Blasting Burst-outs!

Written by Panorama resident, Mary Jo Shaw. March 2019

How many times have we heard a real burst out? We heard some of them as children.

HEAR (pardon the on-purpose pun!) are a few echoes from the past:

GOOD for you…BIG GIRL…YOUR FIRST STEP. GIVE Mommy a BIG HUG!

You’re PREGNANT!? We’re going to be GRANDPARENTS!

Get out of bed and CLEAN UP this room!   

Ru-n-n, Tommy. Run!!

Do your homework, and I mean N-OW-W!

Go-o-o!….GO-O-O-O!  YEAH! …TOUCHDOWN!!

DAD!…I made all A’s!

Readers, do I see eyeball rolls and head nods?

Surely we’ve experienced the church organ with all STOPS bursting out Lohengrin’s Bridal March as our fancy hankies dotted smiling cheeks. Or maybe we recall when the orchestra played tutti (all, or almost all, the instruments playing at the same time) “How Great Thou Art” or John Phillip Sousa’s “Washington Post”. Then there are the unusual Washington State days: It’s going UP to 90 degrees today! Or what Chris and I seriously teased while living in the Las Vegas desert 25 years: At last, it’s going DOWN to a 100 tomorrow…A COLD FRONT!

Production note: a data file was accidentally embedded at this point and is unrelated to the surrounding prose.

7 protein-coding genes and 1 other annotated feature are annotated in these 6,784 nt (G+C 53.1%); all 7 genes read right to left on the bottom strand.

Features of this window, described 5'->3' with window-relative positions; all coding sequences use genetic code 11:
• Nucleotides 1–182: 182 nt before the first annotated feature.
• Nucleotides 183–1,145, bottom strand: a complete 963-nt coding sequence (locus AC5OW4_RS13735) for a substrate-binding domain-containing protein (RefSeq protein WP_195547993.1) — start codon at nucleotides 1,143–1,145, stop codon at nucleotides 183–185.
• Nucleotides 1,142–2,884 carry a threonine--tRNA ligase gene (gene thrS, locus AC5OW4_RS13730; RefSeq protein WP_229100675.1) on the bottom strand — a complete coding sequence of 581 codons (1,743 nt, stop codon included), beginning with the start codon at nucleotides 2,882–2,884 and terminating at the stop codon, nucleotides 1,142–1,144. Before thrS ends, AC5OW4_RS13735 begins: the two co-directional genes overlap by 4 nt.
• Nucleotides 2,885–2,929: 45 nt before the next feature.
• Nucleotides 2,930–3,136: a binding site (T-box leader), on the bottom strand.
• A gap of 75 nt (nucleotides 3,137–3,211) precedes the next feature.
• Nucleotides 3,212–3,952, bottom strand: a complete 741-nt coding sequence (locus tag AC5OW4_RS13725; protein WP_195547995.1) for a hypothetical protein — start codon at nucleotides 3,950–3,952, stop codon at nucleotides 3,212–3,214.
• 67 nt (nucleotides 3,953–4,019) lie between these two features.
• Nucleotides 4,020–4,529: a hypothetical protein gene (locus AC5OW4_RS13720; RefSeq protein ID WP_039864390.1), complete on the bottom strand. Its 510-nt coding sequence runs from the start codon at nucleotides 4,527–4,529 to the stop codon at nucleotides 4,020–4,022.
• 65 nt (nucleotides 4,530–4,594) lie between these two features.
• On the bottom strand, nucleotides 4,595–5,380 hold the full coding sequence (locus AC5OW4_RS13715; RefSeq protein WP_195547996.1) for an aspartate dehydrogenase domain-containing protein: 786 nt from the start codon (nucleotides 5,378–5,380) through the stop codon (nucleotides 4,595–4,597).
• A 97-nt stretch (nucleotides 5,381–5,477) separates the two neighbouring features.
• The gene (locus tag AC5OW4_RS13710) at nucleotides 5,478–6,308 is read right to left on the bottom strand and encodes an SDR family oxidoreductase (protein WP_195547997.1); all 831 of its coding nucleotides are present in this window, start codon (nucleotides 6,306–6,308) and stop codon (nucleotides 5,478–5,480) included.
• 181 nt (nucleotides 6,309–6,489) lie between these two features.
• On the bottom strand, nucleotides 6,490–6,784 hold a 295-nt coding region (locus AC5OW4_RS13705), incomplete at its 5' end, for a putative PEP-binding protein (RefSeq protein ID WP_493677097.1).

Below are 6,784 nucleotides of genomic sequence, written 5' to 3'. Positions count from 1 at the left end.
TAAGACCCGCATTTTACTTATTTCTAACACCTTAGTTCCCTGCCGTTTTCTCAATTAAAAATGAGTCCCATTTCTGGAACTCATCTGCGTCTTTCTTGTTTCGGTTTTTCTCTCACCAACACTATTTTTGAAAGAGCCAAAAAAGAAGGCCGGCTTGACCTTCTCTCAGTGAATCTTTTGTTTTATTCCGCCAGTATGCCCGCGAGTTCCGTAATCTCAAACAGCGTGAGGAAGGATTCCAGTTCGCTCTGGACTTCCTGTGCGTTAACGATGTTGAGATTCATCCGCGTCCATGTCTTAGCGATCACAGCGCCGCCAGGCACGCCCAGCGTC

We watch as a TV camera zeros in on an announcer holding a microphone as he rings a doorbell. The door opens and the entire family is already assembled and peering from behind the jackpot winner. You hear the squeals of excitement and the announcement, “This could be you, if you just… I have to admit I’d be a little loud too. However, I’m tired of those years. Waiting until the last minute to make the decision to return the entry or not, then caving in and nervously spending an hour sorting what to enclose in the thick, large envelope and being sure all the correct stickers were pasted in their proper places. My heart’s exhausted from pounding as I parted with those precious “15” cent stamps. At 80 years old, I’m blessed I don’t have to make those kinds of important decisions anymore.